cryptococcosis

/krip'toh ko koh"sis/, n. Pathol.
a disease caused by the fungus Cryptococcus neoformans, chiefly found in soil contaminated by pigeon droppings, and characterized by lesions, esp. of the nervous system and lungs. Also called European blastomycosis, torulosis.
[1935-40; < NL; see CRYPTOCOCCUS, -OSIS]

* * *

also called  European blastomycosis , or  torulosis 

      a chronic fungal infection of humans caused by Cryptococcocus neoformans and C. bacillispora. The organism may be present in soil or dust and is often found in pigeon droppings, with resulting high concentrations on window ledges and around other nesting places. How humans become infected is not certain, but it is probably by inhalation of fungus-bearing dust. A large number of pulmonary infections due to cryptococcosis may go unreported; its symptoms include fever, malaise, and a dry cough. Nine-tenths of those cases of infection that are reported are of the more serious type known as disseminated cryptococcosis. In such cases, the fungus can spread from the respiratory system to the central nervous system, causing meningitis (inflammation of the membranes surrounding the brain). The principal symptoms of the meningitis are headache, blurred vision, and confusion, lethargy, or personality change. The Cryptococcus fungus can also spread to and cause lesions in the skin, bones, and visceral organs. Immunocompromised patients (e.g., those infected with HIV/AIDS or those receiving immunosuppressive drugs) are at particularly high risk of cryptococcosis.

      All forms of cryptococcosis respond to amphotericin B, the survival rate of patients treated being approximately 80–90 percent. Before this therapy was available, there were few reported survivors of cryptococcal meningitis.

* * *


Universalium. 2010.

Look at other dictionaries:

  • Cryptococcosis — vgl. Kryptokokkose …   Das Wörterbuch medizinischer Fachausdrücke

  • Cryptococcosis — Not to be confused with Cryptosporidiosis. Cryptococcosis Classification and external resources Histopathological image of pulmonary cryptococcosis in an immunocompromised host. Alcian blue PAS stain …   Wikipedia

  • cryptococcosis — An acute, subacute, or chronic infection by Cryptococcus neoformans, causing a pulmonary, disseminated, or meningeal mycosis. The pulmonary form may resolve spontaneously in previously normal persons bu …   Medical dictionary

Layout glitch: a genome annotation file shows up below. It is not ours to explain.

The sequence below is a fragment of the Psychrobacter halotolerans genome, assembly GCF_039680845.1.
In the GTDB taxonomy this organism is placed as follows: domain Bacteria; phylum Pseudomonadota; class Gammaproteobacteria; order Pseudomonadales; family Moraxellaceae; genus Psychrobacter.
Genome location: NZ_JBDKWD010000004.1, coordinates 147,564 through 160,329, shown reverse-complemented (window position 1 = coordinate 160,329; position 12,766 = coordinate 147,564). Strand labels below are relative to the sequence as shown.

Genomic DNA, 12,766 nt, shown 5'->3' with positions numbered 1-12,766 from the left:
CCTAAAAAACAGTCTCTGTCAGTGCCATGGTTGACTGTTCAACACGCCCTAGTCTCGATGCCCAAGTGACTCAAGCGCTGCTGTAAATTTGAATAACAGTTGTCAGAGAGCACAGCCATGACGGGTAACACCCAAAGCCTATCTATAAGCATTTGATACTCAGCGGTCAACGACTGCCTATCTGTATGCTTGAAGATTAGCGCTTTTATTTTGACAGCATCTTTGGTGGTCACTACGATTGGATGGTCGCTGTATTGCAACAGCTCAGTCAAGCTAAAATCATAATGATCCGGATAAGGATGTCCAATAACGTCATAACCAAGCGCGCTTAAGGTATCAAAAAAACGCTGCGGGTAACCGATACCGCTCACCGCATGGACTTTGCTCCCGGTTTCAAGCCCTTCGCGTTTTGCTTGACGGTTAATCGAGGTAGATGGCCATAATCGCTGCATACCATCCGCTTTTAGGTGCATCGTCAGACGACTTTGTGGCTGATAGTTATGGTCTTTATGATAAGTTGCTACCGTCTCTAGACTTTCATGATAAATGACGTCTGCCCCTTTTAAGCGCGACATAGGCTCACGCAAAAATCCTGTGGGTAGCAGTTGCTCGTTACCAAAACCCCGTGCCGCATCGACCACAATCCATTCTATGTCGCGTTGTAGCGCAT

• cryptococcosis — noun (plural cryptococcoses) Etymology: New Latin Date: 1938 an infectious disease that is caused by a fungus (Cryptococcus neoformans) and is characterized by the production of lesions in subcutaneous tissues, joints, and especially the lungs,… …   New Collegiate Dictionary

  • cryptococcosis — (krip to kok o sis) An infection caused by the basidiomycete, Cryptococcus neoformans, which may involve the skin, lungs, brain, or meninges …   Dictionary of microbiology

  • cryptococcosis — noun A serious and potentially fatal fungal disease caused by members of the Cryptococcus neoformans species complex, believed to be acquired by inhalation of the infectious propagule from the environment …   Wiktionary

  • cryptococcosis — [ˌkrɪptə(ʊ)kə kəʊsɪs] noun Medicine infestation with a yeast like fungus, resulting in tumours in the lungs. Derivatives cryptococcal adjective Origin 1930s: from mod. L. Cryptococcus (genus name of the fungus) + osis …   English new terms dictionary

  • cryptococcosis — cryp·to·coc·co·sis …   English syllables

  • cryptococcosis — torulosis; n. a disease of worldwide distribution, but recognized mainly in the USA, caused by the fungus Cryptococcus neoformans. The fungus attacks the lung, resulting in a tumour like solid mass (toruloma), but produces few or no symptoms… …   The new mediacal dictionary

  • cryptococcosis — cryp•to•coc•co•sis [[t]ˌkrɪp toʊ kɒˈkoʊ sɪs[/t]] n. pat a disease caused by the fungus Cryptococcus neoformans, characterized by lesions, esp. of the nervous system and lungs • Etymology: 1935–40; < NL; see cryptococcus, osis …   From formal English to slang

Share the article and excerpts

Direct link
Do a right-click on the link above
and select “Copy Link”

We are using cookies for the best presentation of our site. Continuing to use this site, you agree with this.